Saad receives Navy Young Investigator grant | ECE | Virginia Tech


Saad receives Navy Young Investigator grant

Walid Saad

Walid Saad

Walid Saad has been selected by the Office of Naval Research for its 2015 Young Investigator Program.

The Young Investigator Program, one of the most selective scientific research advancement programs in the country, is designed to promote the professional development of early-career academic scientists, both as researchers and instructors.

Collectively, the 36 YIPs chosen out of 383 applicants for the 2015 program will receive $18.8 million to fund research across a range of science and technology areas that can benefit the mission of the U.S. Navy. The funding will support laboratory equipment, graduate student stipends and scholarships, and other expenses critical to ongoing and planned investigational studies.

Saad was selected for the program to further his research into the optimization of machine-to-machine (M2M) communications in tactical wireless networks for the battlefield or other military missions.

His interdisciplinary research will weave together strands from wireless networks, game theory, and reinforcement learning to develop innovations that will help optimize M2M resource management, create self-organizing learning algorithms, and create realistic models for M2M traffic and network deployment tailored towards future wireless networks.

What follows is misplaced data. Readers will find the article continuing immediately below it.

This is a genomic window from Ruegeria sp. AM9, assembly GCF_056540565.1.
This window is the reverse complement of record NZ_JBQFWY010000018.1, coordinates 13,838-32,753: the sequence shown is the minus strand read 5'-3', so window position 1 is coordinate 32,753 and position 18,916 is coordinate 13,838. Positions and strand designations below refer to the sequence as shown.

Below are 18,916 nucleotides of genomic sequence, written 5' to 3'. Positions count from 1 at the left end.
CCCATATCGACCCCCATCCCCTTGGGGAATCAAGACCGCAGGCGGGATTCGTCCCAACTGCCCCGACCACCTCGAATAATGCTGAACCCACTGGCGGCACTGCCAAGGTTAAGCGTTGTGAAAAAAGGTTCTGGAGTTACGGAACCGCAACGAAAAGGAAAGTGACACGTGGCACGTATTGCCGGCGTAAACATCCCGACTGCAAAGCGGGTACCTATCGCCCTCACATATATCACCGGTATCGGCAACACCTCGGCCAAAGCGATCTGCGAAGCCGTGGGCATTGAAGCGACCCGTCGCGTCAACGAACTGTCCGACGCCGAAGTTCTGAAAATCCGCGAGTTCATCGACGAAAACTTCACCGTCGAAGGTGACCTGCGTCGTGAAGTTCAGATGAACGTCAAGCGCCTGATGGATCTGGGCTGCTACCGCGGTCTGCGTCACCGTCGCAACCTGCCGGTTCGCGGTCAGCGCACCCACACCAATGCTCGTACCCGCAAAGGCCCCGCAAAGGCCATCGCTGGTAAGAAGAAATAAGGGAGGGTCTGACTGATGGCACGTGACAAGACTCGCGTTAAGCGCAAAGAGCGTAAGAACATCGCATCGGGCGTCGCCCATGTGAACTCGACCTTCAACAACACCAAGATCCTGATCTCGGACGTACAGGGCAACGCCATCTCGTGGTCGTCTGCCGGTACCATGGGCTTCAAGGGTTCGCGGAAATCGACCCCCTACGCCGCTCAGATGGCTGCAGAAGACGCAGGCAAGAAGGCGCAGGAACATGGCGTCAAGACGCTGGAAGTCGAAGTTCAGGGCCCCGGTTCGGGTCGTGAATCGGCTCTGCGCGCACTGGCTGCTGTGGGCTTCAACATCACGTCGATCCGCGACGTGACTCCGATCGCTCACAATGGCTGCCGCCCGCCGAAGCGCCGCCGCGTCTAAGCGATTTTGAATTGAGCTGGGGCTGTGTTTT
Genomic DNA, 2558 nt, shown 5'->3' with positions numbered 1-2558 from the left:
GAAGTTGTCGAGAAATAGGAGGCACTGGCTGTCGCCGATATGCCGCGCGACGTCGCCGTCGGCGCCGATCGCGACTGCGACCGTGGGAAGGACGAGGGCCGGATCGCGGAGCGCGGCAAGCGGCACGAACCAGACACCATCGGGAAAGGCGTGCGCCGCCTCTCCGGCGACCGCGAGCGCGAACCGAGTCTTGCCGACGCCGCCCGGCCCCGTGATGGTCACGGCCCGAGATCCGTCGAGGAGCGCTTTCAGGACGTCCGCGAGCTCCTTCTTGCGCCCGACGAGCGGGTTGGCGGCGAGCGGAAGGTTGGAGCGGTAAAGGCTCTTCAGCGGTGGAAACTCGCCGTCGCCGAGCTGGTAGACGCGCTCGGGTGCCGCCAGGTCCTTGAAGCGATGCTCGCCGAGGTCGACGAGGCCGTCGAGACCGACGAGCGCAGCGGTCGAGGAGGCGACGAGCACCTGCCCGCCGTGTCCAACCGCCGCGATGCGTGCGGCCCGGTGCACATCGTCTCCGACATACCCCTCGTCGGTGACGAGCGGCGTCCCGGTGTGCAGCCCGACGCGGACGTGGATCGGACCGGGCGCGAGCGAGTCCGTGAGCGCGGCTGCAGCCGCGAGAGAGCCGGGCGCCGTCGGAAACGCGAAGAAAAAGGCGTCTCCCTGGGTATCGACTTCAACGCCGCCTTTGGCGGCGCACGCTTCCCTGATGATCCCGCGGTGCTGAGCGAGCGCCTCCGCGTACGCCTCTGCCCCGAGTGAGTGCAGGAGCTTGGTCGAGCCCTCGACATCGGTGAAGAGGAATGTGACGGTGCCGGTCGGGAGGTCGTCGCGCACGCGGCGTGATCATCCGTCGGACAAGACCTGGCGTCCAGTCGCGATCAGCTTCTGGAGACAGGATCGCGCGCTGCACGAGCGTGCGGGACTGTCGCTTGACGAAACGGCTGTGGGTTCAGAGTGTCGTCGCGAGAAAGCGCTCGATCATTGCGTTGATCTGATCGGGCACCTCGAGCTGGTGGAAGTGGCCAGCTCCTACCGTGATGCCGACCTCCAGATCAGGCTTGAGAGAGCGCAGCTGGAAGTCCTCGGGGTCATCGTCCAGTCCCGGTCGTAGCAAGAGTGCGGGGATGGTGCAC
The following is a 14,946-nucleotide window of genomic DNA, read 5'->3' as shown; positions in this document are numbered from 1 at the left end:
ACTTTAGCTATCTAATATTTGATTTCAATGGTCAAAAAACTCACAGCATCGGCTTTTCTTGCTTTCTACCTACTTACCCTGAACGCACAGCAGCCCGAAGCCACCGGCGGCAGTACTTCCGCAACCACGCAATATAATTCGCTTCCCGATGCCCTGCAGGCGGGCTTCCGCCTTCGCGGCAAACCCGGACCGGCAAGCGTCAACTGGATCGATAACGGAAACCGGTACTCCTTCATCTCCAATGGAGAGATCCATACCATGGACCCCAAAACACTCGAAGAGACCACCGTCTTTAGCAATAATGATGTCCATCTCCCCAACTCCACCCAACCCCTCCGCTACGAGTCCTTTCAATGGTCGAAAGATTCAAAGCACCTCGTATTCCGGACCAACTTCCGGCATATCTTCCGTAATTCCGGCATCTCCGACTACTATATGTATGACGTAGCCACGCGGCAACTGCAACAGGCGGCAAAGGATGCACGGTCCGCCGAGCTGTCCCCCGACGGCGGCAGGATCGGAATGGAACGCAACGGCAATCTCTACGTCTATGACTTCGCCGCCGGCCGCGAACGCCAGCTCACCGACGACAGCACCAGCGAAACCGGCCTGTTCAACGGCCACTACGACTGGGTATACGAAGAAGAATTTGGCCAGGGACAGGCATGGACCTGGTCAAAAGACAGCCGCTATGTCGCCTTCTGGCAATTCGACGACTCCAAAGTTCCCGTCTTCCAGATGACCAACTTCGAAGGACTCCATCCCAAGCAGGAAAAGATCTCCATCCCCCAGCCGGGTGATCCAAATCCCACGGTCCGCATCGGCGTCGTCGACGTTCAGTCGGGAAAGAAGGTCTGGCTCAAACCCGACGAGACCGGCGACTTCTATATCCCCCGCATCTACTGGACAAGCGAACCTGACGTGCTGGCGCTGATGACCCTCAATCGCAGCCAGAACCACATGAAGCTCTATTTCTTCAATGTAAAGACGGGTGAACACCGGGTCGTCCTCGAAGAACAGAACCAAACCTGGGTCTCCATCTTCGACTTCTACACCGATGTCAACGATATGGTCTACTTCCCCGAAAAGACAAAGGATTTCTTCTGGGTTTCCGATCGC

Future tactical wireless networks could include a massive number of devices — sensors, surveillance, apparatus, wearable devices, and autonomous vehicles — that could enhance situational awareness for soldiers or provide important tactical advantages during missions.

Saad’s work looks at many of the potential obstacles, bottlenecks, and pitfalls that could result from the integration of machine-type devices into a tactical wireless network, including constrained resources (limited energy sources and computational power, for instance), massive amounts of data, and excessive machine-to-machine chatter, and overhead that current networks aren’t designed to handle.

“These recipients demonstrate the type of visionary, multidisciplinary thought that helps the U.S. Navy anticipate and adapt to a dynamic battlespace,” said Larry Schuette, ONR’s director of research. “The breadth of their research and combined value of awards underscore the significance the Navy places on ingenuity, wherever it’s harbored, and support the framework for a Naval Innovation Network built on people, ideas and information.”